As a resident and the chairperson of the Ballpark Neighborhood Community Council, Hawkins became acutely aware of the neighborhood’s deterioration. The resource center exacerbated some issues and the area saw increased homelessness-related problems, such as loitering, drug use, and crime.

“Some of these crimes involve people experiencing homelessness both as victims and as perpetrators. Sometimes they involve the criminal elements known to circulate among and prey on the vulnerable. If you read the report that you’ll note per capita, the ballpark neighborhood experiences nine times the rate of homicides compared with the whole of Salt Lake City,” Hawkins said. 

Jillian Olmsted from The INN Between has modeled a successful example of a homeless shelter. She detailed that a woman named Patty entered their facility and came out able to have her own apartment. 

Olmsted explained, “Patty entered the facility and a lot of people in the community said good luck to her. She’s difficult; she’ll cause you lots of problems. She got discharged for breaking house rules, returned, and was ready to receive the help we could give her. She just found out last week that she is in remission,” Olmsted said. 

Although The INN Between has received pushback from neighbors, it has died down after their success, Olmsted reflected.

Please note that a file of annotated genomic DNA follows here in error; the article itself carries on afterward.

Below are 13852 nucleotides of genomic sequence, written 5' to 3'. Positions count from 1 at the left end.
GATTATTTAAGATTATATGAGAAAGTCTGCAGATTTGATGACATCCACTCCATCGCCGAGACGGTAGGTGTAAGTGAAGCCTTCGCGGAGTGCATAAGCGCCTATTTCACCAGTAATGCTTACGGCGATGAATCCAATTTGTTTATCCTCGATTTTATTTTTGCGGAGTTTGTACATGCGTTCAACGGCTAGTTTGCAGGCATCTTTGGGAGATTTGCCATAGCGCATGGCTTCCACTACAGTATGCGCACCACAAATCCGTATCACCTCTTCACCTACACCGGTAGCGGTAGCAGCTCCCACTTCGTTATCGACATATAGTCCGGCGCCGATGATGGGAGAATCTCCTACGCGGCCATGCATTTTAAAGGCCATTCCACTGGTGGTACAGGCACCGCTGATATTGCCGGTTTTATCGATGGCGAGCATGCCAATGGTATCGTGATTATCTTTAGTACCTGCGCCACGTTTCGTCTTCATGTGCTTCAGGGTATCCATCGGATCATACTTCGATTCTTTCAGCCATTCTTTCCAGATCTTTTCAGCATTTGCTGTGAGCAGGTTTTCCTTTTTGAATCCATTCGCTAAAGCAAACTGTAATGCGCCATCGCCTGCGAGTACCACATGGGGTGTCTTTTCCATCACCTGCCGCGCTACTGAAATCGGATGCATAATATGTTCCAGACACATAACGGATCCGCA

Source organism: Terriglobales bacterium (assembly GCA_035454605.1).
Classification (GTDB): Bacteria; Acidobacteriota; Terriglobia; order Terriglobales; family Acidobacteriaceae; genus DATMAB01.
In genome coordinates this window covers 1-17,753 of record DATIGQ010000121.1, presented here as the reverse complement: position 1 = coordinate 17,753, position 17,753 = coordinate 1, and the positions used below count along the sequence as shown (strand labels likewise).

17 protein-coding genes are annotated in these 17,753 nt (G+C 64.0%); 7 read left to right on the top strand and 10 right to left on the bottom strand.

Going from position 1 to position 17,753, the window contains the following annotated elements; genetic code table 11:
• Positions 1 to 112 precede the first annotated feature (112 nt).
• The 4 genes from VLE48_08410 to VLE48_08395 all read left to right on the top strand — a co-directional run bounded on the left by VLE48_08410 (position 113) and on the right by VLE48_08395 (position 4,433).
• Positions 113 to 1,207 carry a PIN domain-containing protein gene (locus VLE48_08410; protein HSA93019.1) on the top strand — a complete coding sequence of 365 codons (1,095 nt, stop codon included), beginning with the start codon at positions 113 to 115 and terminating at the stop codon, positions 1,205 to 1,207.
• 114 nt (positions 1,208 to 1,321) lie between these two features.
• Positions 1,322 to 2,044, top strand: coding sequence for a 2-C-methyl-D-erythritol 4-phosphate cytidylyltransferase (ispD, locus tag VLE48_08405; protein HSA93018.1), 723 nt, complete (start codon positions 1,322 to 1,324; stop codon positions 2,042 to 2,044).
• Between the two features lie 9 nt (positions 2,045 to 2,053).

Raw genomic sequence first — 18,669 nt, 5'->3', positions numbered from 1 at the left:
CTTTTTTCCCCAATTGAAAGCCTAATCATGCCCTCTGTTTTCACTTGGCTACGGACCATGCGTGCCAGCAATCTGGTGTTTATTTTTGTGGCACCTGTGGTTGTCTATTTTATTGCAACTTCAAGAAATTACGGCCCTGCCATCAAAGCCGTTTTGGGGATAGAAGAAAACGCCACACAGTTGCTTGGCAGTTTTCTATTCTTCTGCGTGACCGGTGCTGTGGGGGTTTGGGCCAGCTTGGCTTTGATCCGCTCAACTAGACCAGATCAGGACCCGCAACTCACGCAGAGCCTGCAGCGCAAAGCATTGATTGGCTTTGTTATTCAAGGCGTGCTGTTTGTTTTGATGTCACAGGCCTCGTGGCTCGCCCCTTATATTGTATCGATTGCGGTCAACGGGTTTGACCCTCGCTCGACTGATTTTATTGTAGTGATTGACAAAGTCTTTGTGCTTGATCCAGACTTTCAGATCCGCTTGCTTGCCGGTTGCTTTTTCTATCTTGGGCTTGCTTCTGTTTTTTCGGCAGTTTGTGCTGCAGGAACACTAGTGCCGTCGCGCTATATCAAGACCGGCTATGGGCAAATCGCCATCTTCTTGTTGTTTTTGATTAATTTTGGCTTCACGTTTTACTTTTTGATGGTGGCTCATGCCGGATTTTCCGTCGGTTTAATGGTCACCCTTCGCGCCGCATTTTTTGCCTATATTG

Nomad Alliance is a non profit that services homeless populations in Utah and Indiana. 

Knesiya Kniaeva, the founder and president, came onto the Utah Stories podcast to talk about the work that her foundation does to help the homeless population.

Kniaeva reflects on how people don’t realize the severity and complexity of the homeless issue. “A lot of the population doesn’t have families. They don’t have a safety net like you and I do, where if something happened to us, I can crash on some friend’s couches or my mom’s house or something if I need to. But I don’t know if you’re aware, but half of the population or half of people that age out of foster care end up becoming homeless within the next two years. And a lot of them become chronically homeless,” Kniaeva said.

Nomad Alliance has many different services including working on passing Utah’s Bill of Homeless Rights which is about the civil and human rights of homeless people, supply drives, employment and workshops, tiny homes, and overnight movie nights. 

Kniaeva is focused on bringing awareness to housed people as well as politicians in Utah in order to make a difference in the fight for unhoused people’s rights. 

“Yes, and that’s what we are really praying for is to change the opinions of both the citizens and the people that live in houses and then also the politicians that represent us, reportedly represent every single one of us, and regardless of how much money we make,” Knieva said. Here are some resources to help with the ever growing homeless problem. The resources are The INN Between, Nomad Alliance, and The Other Side Academy.